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Kistaro Windrider, Reptillian Situation Assessor

Unfortunately, I Really Am That Nerdy

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Computer, heal thyself
nyah, tongueout, glasses, nerd
kistaro
With the help of prismaticsilver, I've gotten some major computer upgrading done. Which is a good thing, because my processor had been too slow to correctly handle some of the games Rakeela and I wanted to run, and there's the little matter of one of my computers' motherboards dying. So Byzil assembled most of  new computer for me (from ordered Newegg parts- a challenge in and of itself, given Newegg's unwillingness to ship anywhere that isn't the credit card's address), shipped it here, and I added the remaining components. Which was something of a challenge; I never knew that a computer case could be complicated, but apparently I've been underestimating it. More likely, I've been spolied for years by the ease of Dell's highly proprietary and non-expansible case design.

So I got everything hooked up, booted it, and promptly wound up in Activation Hell; the copy of XP installed on those hard drives was Dell OEM, and the new motherboard/CPU are most definitely not Dell. Because it's OEM, it has no activation grace period, and demanded immediate response. So I telephoned in the activation request, and got the "this is not a legitimate copy, you pirating bastard" (approximately) response as a result. Once I got past the automatic system and talked to someone in India, I Was informed that the OEM license can't be transfered, so I'm out of luck. Well, sort of out of luck; what I needed to do was a license swap. My other computer (the one that had the dead motherboard) had an off-the-shelf copy of XP; it's a Dell, and moving onto the motherboard/CPU being vacated by this set of hard drives, so it's a valid target for the OEM license, while I can use the general license on the "new" computer.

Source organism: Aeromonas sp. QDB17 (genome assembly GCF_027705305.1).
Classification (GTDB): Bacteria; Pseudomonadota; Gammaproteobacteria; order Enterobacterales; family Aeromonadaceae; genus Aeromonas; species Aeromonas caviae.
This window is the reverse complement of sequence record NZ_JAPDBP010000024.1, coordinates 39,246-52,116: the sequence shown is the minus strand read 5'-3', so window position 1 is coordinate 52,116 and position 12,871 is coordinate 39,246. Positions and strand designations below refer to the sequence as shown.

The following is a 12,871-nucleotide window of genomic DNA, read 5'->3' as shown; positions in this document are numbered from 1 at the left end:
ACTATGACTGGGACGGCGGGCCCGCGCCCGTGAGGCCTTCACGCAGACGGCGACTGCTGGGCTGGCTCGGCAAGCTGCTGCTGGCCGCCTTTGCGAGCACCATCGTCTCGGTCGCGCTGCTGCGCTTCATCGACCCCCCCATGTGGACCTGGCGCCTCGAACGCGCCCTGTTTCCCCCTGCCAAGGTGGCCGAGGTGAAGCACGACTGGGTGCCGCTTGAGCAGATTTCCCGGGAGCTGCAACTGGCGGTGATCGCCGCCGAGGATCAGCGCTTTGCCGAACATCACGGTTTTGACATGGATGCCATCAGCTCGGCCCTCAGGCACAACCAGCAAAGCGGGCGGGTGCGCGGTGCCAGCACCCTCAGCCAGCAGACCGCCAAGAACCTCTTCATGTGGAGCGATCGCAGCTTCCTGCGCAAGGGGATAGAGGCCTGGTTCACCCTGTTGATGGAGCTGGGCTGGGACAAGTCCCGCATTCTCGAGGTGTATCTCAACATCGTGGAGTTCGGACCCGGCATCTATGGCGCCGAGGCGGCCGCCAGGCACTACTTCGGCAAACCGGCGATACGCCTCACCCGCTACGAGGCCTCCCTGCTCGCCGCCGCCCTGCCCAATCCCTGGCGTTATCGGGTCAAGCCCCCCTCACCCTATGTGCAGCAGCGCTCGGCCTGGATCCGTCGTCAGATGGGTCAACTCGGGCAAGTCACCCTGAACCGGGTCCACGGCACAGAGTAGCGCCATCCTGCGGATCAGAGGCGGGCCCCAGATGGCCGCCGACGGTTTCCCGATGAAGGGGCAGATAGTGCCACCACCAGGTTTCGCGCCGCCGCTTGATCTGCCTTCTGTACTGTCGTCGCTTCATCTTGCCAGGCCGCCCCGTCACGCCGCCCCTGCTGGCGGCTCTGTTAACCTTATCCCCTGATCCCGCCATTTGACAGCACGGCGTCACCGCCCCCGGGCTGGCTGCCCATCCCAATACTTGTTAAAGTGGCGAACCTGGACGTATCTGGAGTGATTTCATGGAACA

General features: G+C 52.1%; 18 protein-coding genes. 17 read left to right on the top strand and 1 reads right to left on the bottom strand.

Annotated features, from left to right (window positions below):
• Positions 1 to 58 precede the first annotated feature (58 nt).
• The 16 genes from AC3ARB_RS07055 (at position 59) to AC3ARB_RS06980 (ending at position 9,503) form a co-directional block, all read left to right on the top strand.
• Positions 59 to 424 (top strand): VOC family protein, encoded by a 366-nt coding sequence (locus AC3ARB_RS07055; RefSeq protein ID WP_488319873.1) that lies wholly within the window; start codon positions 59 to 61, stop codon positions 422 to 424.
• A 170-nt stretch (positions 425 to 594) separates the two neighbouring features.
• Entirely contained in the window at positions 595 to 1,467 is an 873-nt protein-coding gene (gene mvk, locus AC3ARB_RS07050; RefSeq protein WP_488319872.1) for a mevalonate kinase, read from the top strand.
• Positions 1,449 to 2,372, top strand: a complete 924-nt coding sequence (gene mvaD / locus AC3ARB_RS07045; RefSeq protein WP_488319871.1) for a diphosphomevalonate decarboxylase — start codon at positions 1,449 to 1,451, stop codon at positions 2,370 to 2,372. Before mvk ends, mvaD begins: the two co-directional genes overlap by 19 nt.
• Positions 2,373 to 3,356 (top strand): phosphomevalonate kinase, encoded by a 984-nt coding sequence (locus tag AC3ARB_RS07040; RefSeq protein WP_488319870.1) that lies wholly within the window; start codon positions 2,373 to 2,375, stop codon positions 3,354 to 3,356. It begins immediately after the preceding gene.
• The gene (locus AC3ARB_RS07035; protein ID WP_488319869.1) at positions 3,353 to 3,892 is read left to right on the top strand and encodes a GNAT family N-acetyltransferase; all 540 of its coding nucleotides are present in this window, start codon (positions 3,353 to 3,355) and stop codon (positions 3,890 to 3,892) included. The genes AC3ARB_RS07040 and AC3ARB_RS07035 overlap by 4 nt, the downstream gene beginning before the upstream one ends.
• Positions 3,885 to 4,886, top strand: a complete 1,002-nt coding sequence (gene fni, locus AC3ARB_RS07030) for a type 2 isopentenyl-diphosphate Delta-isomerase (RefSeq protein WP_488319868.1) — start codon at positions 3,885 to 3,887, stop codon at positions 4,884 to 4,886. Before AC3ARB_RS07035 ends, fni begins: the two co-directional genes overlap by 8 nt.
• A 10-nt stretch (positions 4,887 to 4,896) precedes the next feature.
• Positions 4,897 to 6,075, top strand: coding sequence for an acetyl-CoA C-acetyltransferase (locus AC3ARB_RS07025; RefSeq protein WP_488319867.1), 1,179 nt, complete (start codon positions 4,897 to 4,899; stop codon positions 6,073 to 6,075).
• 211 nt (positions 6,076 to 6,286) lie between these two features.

It is, of course, not anywhere near that easy. Because it's an OEM copy, it won't accept general keys. Crap.

This is Activation Hell: Windows can't activate because it has an invalid key; you have a valid key, which Windows refuses to use. You also have another operating system (Vista Ultimate), which you can't install because it has to be installed from a running, not-Safe-Mode system to do so without requiring reinstallation of everything. In short, it is impossible to activate the system within the constraints of the system, while the system is working correctly (for as "correctly" as WinActivate ever works; I'm not enamored of the implementation, although I understand its necessity- heck, I was in favor of it before I started working for Microsoft), despite having one or several legitimate licences available.

The way around this is to reinstall Windows, as an install-in-place without deleting installed applications; this works, except it proceeds to hose all my drivers, so when I get the new key entered (and it activates without my even having to explain why the activation moved), the operating system is in a questionable state, at best. It's back to IE6 (among other features) and Windows Update has somehow violently broken so nothing in my power can make it apply the 93 security patches it so desparately needed. (Incidentally, the new key- which had to be immediately activated, since the system still thought it had zero grace period- activated immediately from the automated system without needing to convince someone to allow for a key transfer. Go figure.)

There's a way out of this, of course: new f*cking operating system.

Did you know that a dual-core 3GHz (each) system with 4GB of high-speed RAM and a high-end graphics card actually runs Vista faster than it runs XP? Vista is actually capable of using the RAM and dual-core processing effectively.